This is part one of a three-part blog series exploring from both a provider and payer perspective a topic that impacts the entire healthcare industry—data integrity—including the various challenges it poses, the negative implications of those challenges, and how best to address them.
Part 1: Challenges in Data Integrity in Value-Based Care Arrangements
Data is the fuel that powers change in healthcare. Without clean and relevant data, no actionable insights can be generated to model value-based care (VBC) contracts successfully, let alone address population health, care management, or any such initiatives that improve quality, reduce costs, and drive value-based care. The adage “garbage in, garbage out” is very apt when applied to bad data and the information it produces. The dirty secret in delivering analytics is that 85% or more of the effort involved can be offset through good data cleansing, harmonization, and optimization.
Both payers and providers have unique needs and challenges. Payers have good adjudicated claims data. They do not have clinical data, but need clinical data such as ADTs (admit, discharge, transfer) to deliver effective care management and care coordination. They also need EMR data (supplemental data sets) to facilitate quality improvement and cost reduction.
On the other hand, providers—such as health systems, large provider practices, and ACOs—have clinical data, but do not have clinical data from outside their four walls. They also do not have adjudicated claims data, or claims from other providers along with the costs that their patients in value-based care arrangements may have incurred as out of network fees. Thus, they do not have any knowledge of the patient that went outside their network to have knee surgery, open-heart surgery, or a kidney transplant.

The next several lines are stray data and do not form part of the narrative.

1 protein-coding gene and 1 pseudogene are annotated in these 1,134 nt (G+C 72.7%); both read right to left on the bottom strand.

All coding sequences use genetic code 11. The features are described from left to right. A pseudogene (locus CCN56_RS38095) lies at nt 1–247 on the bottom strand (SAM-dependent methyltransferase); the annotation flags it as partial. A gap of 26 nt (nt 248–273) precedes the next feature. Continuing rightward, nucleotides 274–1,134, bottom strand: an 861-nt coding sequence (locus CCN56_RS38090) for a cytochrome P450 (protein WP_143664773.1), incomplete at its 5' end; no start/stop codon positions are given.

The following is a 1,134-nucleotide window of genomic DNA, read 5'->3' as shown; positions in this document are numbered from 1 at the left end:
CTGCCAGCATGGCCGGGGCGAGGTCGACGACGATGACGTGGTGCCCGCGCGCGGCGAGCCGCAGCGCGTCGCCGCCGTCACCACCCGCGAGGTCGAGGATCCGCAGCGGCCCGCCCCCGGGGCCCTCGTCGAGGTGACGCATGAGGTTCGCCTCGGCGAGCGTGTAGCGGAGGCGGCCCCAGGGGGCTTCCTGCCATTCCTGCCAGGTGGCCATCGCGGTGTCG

A large health system may have anywhere between ten and fifty or more contracts with a dozen or more health plans. This data is provided in formats unique to each health plan, and will generally require cleansing and normalization efforts by the provider group. The challenges of missing data, redacted data, or suppressed data (for sensitive subjects like a patient’s substance abuse history or HIV status) are very common and can present roadblocks to data-driven patient care.
The impact of data gaps, inconsistencies, and overall poor data integrity can be catastrophic for an organization, whether a payer or a provider group. Consequences that may emerge include, but are not limited to, an inability to model contracts successfully, miscalculation of a patient’s risk profile, improper quality scores, and a lack of identification of costly patients and providers along with an inability to benchmark provider care delivery. All of this will result in financial losses and deter the provider groups from taking on greater risk.
Payers and providers need each other since they have complementary data sets. In order to succeed in value-based care arrangements and deliver significant value to each other’s efforts, payers and providers need to collaborate to create a holistic data set comprised of both claims and clinical data. Additional data sets, including behavioral health data and social determinants of health data, will aid greatly in identifying and addressing health equity issues. When multiple data sets are merged together, they also need unique identifiers to ensure the accuracy of patient (or member) information.
In the next two posts in this three-part series, I will discuss different approaches deployed to address data integrity issues by both providers and payers. Please feel free to email me at firstname.lastname@example.org with any questions or thoughts.